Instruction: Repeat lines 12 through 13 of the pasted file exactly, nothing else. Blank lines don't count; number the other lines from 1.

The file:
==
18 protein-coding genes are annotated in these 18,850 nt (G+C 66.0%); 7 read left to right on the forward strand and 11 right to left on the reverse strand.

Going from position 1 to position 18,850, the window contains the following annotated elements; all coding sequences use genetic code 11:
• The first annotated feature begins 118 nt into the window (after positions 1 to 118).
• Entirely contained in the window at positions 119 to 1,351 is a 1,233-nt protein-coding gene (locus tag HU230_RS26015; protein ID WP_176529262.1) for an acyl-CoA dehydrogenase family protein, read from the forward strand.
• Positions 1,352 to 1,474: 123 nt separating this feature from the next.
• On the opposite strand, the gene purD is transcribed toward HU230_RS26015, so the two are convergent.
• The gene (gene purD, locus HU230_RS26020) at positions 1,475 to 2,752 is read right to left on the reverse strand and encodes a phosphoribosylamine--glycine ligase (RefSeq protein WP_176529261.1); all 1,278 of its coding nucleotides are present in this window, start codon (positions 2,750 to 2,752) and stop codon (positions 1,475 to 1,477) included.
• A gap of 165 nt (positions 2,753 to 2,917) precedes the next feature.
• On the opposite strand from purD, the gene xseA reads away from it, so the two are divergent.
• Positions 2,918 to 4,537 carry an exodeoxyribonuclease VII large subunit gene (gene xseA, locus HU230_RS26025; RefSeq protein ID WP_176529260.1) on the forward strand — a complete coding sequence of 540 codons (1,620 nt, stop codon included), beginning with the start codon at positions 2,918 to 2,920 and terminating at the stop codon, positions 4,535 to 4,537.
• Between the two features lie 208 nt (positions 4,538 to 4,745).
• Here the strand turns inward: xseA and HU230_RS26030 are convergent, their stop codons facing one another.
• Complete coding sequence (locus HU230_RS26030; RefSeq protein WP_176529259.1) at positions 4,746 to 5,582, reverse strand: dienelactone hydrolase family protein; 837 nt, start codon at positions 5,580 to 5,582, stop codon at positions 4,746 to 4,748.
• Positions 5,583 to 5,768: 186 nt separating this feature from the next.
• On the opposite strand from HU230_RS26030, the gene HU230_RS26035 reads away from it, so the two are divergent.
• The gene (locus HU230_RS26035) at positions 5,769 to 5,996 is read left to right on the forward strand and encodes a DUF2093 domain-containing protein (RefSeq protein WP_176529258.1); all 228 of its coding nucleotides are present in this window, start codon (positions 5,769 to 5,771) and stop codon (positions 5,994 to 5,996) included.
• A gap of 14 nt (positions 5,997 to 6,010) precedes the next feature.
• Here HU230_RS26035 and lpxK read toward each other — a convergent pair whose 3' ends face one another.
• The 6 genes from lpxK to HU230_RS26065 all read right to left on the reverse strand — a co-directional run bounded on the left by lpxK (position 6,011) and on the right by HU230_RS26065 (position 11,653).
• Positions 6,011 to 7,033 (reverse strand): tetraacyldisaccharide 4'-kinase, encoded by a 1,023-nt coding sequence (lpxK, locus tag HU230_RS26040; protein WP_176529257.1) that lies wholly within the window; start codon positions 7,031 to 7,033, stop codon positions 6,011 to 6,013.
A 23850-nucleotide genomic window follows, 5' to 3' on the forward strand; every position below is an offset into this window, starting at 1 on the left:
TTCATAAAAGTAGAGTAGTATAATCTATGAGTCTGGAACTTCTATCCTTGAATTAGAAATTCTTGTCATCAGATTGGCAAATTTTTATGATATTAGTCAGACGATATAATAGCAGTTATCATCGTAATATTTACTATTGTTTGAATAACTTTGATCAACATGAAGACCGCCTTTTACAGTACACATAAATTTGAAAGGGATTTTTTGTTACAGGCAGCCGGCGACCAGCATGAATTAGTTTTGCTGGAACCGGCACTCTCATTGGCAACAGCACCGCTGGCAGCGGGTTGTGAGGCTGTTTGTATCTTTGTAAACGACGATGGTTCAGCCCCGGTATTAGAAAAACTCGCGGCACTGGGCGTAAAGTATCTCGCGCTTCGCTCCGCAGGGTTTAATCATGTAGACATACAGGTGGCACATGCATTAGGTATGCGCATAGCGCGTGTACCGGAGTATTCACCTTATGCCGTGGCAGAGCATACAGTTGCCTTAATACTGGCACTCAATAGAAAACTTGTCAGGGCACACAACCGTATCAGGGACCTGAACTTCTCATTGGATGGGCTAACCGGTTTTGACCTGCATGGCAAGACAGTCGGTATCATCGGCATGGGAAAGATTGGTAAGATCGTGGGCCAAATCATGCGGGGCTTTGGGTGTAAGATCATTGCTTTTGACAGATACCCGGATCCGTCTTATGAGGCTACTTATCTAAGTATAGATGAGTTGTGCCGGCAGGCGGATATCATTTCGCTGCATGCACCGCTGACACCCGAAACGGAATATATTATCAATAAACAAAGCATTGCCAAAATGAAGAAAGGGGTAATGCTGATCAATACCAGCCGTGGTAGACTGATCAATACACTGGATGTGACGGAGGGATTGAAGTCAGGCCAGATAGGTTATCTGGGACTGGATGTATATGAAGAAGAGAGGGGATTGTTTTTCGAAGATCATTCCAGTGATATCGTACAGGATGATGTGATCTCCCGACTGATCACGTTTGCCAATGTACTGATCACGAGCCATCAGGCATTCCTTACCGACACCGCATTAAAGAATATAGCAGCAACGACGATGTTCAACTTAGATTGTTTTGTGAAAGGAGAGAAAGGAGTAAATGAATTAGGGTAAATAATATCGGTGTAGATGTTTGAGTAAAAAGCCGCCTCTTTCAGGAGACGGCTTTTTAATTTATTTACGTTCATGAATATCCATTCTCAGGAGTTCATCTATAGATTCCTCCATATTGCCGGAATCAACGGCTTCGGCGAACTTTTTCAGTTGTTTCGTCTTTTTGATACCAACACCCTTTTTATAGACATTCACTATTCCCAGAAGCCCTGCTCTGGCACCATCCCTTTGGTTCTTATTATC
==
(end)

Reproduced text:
• Here the strand turns inward: xseA and HU230_RS26030 are convergent, their stop codons facing one another.
• Complete coding sequence (locus HU230_RS26030; RefSeq protein WP_176529259.1) at positions 4,746 to 5,582, reverse strand: dienelactone hydrolase family protein; 837 nt, start codon at positions 5,580 to 5,582, stop codon at positions 4,746 to 4,748.